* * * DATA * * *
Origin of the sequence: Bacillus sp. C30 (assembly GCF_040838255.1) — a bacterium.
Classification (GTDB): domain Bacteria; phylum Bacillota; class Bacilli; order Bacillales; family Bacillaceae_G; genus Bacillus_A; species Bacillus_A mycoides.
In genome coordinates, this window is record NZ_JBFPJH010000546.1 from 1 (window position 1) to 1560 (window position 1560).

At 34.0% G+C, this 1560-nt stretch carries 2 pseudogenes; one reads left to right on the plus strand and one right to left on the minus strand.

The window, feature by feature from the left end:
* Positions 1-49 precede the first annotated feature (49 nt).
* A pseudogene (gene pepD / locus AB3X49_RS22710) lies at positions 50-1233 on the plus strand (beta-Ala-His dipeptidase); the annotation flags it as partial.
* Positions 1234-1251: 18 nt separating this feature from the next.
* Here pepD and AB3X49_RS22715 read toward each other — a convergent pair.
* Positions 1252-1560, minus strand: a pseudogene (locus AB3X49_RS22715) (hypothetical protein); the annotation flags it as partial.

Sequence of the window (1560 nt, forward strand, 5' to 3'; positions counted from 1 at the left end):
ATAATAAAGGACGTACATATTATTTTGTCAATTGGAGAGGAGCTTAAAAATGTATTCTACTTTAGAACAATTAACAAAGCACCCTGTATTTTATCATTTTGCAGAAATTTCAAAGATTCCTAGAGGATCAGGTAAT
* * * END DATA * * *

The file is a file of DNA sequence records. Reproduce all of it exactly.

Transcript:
Origin of the sequence: Bacillus sp. C30 (assembly GCF_040838255.1) — a bacterium.
Classification (GTDB): domain Bacteria; phylum Bacillota; class Bacilli; order Bacillales; family Bacillaceae_G; genus Bacillus_A; species Bacillus_A mycoides.
In genome coordinates, this window is record NZ_JBFPJH010000546.1 from 1 (window position 1) to 1560 (window position 1560).

At 34.0% G+C, this 1560-nt stretch carries 2 pseudogenes; one reads left to right on the plus strand and one right to left on the minus strand.

The window, feature by feature from the left end:
* Positions 1-49 precede the first annotated feature (49 nt).
* A pseudogene (gene pepD / locus AB3X49_RS22710) lies at positions 50-1233 on the plus strand (beta-Ala-His dipeptidase); the annotation flags it as partial.
* Positions 1234-1251: 18 nt separating this feature from the next.
* Here pepD and AB3X49_RS22715 read toward each other — a convergent pair.
* Positions 1252-1560, minus strand: a pseudogene (locus AB3X49_RS22715) (hypothetical protein); the annotation flags it as partial.

Sequence of the window (1560 nt, forward strand, 5' to 3'; positions counted from 1 at the left end):
ATAATAAAGGACGTACATATTATTTTGTCAATTGGAGAGGAGCTTAAAAATGTATTCTACTTTAGAACAATTAACAAAGCACCCTGTATTTTATCATTTTGCAGAAATTTCAAAGATTCCTAGAGGATCAGGTAAT